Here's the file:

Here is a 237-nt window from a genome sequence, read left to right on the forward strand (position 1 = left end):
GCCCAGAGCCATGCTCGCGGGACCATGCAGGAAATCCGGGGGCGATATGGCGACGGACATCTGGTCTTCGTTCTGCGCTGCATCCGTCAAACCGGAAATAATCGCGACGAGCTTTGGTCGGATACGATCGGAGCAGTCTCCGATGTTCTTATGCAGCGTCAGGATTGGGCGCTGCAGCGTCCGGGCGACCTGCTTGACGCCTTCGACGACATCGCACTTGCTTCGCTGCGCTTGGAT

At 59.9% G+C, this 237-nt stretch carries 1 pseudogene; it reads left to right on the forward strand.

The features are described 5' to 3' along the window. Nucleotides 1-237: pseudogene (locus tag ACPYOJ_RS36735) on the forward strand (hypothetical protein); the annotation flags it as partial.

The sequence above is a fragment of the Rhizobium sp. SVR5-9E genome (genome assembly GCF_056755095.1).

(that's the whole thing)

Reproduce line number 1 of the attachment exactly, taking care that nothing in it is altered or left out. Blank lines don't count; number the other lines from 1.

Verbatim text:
Here is a 237-nt window from a genome sequence, read left to right on the forward strand (position 1 = left end):